Boyhood, Grand Budapest or Birdman? The Battle for Best Picture





As predicted by most cinephiliacs, it looks like best picture will be a draw between Birdman or the unexpected virtue of ignorance, Boyhood and Grand Budapest Hotel. Both Birdman and Grand Budapest Hotel swept a total of nine nominations each. Boyhood won the Best Motion Picture for the Drama category at the Golden Globes last Sunday but, could it also snag the Academy Award? From my experience, it seems like "the Academy" always shoots to award what I like to call "the extremely obvious popular underdog." The Los Angeles Times has compiled an easy timeline of every Best Picture Academy Award winner since 1929 for all of you Oscar buffs. Without a doubt, recent winners of the Best Picture award were truly phenomenal films. Some may say the winner is often too predictable. Is there an exact method to making a film that is certain to be the winner of Best Picture? Roger Ebert seems to think so, according to this article on To sum up his argument, Ebert has deconstructed the "mold" for Best Female, Best Male and Best Picture Academy Awards with direct examples to back his reasoning. For Best Picture, Ebert claims the winner is always a film which displays some general "liberation story." The main character, often along side a love interest, is typically seeking freedom or fighting for liberation of some sort. Yes, that might seemingly be obvious for films like last year's winner 12 Years a Slave, or this year's Selma, which is also up for the Best Picture award despite getting "snubbed" a nom for Best Actor and Director, recieving quite the social media backlash. 

The hashtag #OscarsSoWhite went viral on twitter yesterday afternoon. The criticism is pretty easy to justify seeing that a majority of nominations for Best Actor and Best Director are primarily White. Selma, unfortunately, was only nominated for Best Motion Picture and Best Song. The issue is still up for debate if it is appropriate to accuse the academy lacking cinematic diversity, particulary after a year of strained racial tensions in America. Only two nominations, especially for the Best Song category echoes a long history of Blaxploitation in the film industry. Other noteworthy snubs are director Angelina Jolie's The Unbroken, as well as David Fincher's Gone Girl (starring Oscar favorite Ben Affleck, awh poor Ben).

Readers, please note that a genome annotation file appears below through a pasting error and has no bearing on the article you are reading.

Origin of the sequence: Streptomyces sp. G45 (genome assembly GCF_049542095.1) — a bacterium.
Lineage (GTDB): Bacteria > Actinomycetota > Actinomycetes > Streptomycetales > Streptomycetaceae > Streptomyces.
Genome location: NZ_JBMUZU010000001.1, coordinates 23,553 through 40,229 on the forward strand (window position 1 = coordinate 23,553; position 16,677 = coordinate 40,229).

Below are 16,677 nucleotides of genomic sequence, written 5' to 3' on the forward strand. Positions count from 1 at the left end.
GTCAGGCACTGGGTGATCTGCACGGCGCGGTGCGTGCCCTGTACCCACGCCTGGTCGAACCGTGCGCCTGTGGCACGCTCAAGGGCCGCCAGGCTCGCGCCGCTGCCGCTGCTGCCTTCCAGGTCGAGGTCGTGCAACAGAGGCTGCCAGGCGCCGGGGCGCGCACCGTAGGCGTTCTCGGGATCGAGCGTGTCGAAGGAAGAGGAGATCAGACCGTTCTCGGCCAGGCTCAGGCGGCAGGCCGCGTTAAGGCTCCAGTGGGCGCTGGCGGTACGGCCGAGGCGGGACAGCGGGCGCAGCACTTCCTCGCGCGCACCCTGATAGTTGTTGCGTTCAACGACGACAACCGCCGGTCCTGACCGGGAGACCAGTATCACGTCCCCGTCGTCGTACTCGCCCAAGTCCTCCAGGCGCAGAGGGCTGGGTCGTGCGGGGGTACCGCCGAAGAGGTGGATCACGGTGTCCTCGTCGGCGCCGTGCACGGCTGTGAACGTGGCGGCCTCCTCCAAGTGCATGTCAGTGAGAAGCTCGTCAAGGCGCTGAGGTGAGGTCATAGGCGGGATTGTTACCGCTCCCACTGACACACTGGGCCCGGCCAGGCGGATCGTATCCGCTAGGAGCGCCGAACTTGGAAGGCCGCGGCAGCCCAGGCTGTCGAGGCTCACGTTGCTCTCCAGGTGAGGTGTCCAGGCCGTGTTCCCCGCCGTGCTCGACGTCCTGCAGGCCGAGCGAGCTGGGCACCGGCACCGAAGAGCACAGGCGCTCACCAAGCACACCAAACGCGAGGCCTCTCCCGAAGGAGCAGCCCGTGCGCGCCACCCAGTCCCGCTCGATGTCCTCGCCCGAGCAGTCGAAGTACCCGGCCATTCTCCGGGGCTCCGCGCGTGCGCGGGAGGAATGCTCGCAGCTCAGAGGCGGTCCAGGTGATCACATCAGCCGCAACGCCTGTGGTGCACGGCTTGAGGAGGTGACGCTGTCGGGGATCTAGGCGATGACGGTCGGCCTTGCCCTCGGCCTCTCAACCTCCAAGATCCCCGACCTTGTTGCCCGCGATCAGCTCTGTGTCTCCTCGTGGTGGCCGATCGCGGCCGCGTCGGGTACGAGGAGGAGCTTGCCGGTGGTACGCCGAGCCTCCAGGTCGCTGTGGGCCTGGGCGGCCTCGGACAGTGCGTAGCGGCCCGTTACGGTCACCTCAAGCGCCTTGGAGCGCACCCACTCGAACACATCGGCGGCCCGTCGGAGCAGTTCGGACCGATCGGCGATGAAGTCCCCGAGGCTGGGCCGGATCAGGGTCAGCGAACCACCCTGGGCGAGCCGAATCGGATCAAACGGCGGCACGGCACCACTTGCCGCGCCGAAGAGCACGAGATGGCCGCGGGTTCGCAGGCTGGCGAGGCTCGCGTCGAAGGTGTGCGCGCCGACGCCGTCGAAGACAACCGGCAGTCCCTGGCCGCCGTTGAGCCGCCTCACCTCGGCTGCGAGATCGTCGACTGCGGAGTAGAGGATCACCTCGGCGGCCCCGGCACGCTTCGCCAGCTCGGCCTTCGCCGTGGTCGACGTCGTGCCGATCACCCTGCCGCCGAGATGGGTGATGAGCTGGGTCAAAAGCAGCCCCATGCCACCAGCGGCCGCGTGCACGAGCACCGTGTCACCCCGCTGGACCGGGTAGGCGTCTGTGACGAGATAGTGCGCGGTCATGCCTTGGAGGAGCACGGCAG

Many have predicted the winner of Best Picture will go to one of the top three nominated film Grand Budapest Hotel, Boyhood or Birdman. All three stories embody a search for some form of emotional liberation. My guess is that the winner will be Birdman. It also seems to fit Ebert's "mold" best of the trio. Michael Keaton brilliantly portrays the character of Birdman in this meta dark comedy which illustrates what it means to be a 21st century actor. The Birdman character embodies a literal superhero, film actor, father and new-found Broadway star. The film is both hilarious and heartbreaking. For me, the plot develops an artistic liberation through the use of metaphor. The star-studded- eye-rolling-historical- annual event is set to take place on Februrary 22nd, 2015 . Start planning those movie nights because you have about a month to watch all the nominations. The Oscar countdown starts now!


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